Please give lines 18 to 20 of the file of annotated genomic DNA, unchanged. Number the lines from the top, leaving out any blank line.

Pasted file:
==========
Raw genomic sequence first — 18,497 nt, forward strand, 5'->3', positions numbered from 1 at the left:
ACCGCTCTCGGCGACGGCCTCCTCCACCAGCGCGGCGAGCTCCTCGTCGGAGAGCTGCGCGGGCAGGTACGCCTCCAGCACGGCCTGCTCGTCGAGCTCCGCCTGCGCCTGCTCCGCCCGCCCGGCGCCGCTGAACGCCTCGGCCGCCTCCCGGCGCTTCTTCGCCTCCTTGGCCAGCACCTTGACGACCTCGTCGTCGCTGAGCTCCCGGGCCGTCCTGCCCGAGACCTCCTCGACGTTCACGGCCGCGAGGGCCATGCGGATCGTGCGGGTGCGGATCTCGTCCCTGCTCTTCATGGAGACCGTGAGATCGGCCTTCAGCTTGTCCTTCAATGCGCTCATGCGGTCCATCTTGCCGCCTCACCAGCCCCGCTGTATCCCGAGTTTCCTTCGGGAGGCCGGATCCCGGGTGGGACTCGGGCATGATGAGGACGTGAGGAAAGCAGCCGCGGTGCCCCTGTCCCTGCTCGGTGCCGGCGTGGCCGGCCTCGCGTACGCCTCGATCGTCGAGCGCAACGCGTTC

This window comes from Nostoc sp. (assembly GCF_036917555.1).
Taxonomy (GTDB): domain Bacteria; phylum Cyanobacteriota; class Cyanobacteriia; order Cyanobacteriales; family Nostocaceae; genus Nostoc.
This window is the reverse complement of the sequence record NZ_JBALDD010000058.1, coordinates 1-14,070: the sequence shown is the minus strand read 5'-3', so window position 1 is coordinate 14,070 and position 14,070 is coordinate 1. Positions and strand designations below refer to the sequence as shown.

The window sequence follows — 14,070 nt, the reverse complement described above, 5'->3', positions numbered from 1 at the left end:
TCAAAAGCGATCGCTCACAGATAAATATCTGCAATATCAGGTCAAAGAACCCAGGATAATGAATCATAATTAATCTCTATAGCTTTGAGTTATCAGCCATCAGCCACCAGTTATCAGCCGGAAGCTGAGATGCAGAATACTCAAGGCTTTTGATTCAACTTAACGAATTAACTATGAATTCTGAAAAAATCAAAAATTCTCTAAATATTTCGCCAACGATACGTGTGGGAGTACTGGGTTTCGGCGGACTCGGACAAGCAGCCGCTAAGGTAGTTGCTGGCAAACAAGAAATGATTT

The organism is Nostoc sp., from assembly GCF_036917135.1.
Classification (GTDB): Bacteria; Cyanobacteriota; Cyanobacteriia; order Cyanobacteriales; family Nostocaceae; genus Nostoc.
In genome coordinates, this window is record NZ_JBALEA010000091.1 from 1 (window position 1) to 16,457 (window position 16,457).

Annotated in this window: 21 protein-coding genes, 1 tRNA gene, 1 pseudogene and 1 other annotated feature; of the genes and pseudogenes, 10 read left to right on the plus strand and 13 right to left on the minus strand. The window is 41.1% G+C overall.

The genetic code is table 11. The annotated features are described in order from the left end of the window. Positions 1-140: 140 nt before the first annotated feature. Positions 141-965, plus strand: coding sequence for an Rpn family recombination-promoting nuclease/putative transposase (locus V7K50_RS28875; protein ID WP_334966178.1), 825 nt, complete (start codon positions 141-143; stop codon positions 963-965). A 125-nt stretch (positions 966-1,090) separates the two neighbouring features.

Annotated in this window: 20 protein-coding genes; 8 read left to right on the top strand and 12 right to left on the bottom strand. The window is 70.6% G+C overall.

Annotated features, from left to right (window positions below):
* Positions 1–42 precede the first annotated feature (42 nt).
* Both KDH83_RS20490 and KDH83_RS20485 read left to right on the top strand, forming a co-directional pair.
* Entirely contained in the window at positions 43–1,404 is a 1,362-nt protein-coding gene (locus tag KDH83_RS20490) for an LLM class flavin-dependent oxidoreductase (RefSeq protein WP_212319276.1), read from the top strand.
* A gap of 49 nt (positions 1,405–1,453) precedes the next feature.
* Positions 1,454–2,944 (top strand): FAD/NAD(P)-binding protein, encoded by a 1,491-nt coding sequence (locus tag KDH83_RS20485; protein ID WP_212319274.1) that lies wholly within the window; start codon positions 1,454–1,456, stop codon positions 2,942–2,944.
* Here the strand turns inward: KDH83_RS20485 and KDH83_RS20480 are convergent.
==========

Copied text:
* A gap of 49 nt (positions 1,405–1,453) precedes the next feature.
* Positions 1,454–2,944 (top strand): FAD/NAD(P)-binding protein, encoded by a 1,491-nt coding sequence (locus tag KDH83_RS20485; protein ID WP_212319274.1) that lies wholly within the window; start codon positions 1,454–1,456, stop codon positions 2,942–2,944.
* Here the strand turns inward: KDH83_RS20485 and KDH83_RS20480 are convergent.